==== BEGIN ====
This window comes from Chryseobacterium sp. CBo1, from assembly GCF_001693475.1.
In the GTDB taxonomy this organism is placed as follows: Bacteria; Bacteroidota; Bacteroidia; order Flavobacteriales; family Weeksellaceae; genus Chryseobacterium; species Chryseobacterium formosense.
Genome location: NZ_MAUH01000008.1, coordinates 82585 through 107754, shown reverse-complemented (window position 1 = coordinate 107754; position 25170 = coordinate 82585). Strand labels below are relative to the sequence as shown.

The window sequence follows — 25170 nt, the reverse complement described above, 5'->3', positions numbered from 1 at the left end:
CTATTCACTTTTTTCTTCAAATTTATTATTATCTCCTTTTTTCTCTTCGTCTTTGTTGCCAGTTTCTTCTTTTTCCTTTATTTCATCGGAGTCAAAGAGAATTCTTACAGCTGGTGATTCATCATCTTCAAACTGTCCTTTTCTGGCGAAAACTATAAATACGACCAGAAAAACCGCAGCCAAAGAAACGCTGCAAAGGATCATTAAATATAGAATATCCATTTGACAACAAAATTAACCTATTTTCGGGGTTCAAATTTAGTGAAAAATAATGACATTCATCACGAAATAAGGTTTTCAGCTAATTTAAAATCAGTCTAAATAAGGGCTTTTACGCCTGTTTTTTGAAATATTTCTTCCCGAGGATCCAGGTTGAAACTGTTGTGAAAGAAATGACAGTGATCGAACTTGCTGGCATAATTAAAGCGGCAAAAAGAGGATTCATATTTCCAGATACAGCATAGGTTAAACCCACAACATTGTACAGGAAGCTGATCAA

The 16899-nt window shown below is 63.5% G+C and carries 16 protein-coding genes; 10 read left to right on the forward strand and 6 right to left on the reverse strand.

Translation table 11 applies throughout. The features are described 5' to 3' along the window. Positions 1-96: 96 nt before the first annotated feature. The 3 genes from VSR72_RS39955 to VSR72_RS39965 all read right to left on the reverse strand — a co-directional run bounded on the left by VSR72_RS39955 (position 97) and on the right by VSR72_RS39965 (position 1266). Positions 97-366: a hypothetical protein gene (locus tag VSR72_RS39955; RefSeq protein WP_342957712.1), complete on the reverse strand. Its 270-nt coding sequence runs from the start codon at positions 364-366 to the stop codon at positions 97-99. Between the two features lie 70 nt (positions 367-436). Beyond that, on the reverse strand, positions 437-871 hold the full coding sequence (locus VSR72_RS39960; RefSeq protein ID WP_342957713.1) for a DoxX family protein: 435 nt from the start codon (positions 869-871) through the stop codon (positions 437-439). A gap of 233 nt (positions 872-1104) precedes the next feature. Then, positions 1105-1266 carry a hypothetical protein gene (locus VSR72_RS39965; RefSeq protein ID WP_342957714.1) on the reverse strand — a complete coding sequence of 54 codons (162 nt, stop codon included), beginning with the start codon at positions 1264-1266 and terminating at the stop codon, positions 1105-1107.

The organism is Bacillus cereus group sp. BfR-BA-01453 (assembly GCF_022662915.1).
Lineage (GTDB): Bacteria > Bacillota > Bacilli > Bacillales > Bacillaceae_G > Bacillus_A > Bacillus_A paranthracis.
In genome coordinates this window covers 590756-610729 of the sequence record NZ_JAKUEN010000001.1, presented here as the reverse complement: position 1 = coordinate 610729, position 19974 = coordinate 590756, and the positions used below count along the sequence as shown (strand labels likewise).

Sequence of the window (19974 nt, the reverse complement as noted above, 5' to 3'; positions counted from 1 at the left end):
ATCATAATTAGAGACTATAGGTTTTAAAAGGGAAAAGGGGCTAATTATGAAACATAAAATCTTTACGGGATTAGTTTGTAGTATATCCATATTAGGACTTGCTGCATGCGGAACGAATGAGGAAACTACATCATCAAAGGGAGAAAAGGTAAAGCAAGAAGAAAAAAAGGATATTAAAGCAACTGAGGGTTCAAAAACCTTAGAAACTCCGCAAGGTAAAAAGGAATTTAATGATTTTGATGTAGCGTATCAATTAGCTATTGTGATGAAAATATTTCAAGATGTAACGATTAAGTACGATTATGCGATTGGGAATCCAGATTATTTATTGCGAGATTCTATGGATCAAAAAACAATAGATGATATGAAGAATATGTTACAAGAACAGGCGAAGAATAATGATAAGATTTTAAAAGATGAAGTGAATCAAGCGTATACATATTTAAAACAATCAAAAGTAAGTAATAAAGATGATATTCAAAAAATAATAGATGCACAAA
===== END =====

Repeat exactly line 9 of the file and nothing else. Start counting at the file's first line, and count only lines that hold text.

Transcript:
Lineage (GTDB): Bacteria > Bacillota > Bacilli > Bacillales > Bacillaceae_G > Bacillus_A > Bacillus_A paranthracis.